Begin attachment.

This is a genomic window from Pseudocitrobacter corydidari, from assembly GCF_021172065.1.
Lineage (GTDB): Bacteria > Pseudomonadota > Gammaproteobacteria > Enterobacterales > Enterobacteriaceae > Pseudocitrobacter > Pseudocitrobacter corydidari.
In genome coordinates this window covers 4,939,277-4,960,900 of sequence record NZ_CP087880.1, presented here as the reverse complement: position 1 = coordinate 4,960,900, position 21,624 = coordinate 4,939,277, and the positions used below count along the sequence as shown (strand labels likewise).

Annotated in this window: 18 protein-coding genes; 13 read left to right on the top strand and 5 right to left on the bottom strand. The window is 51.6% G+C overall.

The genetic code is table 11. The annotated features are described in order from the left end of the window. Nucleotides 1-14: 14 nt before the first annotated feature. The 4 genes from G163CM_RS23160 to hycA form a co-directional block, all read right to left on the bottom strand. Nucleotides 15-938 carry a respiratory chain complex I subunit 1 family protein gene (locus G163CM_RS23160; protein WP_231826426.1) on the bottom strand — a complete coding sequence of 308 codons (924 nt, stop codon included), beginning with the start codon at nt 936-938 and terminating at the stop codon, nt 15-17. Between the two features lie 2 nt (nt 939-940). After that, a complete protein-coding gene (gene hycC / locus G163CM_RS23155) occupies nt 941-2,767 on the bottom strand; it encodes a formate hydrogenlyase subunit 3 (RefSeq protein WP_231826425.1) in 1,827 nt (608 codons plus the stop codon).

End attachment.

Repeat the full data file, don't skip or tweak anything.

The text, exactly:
This is a genomic window from Pseudocitrobacter corydidari, from assembly GCF_021172065.1.
Lineage (GTDB): Bacteria > Pseudomonadota > Gammaproteobacteria > Enterobacterales > Enterobacteriaceae > Pseudocitrobacter > Pseudocitrobacter corydidari.
In genome coordinates this window covers 4,939,277-4,960,900 of sequence record NZ_CP087880.1, presented here as the reverse complement: position 1 = coordinate 4,960,900, position 21,624 = coordinate 4,939,277, and the positions used below count along the sequence as shown (strand labels likewise).

Annotated in this window: 18 protein-coding genes; 13 read left to right on the top strand and 5 right to left on the bottom strand. The window is 51.6% G+C overall.

The genetic code is table 11. The annotated features are described in order from the left end of the window. Nucleotides 1-14: 14 nt before the first annotated feature. The 4 genes from G163CM_RS23160 to hycA form a co-directional block, all read right to left on the bottom strand. Nucleotides 15-938 carry a respiratory chain complex I subunit 1 family protein gene (locus G163CM_RS23160; protein WP_231826426.1) on the bottom strand — a complete coding sequence of 308 codons (924 nt, stop codon included), beginning with the start codon at nt 936-938 and terminating at the stop codon, nt 15-17. Between the two features lie 2 nt (nt 939-940). After that, a complete protein-coding gene (gene hycC / locus G163CM_RS23155) occupies nt 941-2,767 on the bottom strand; it encodes a formate hydrogenlyase subunit 3 (RefSeq protein WP_231826425.1) in 1,827 nt (608 codons plus the stop codon).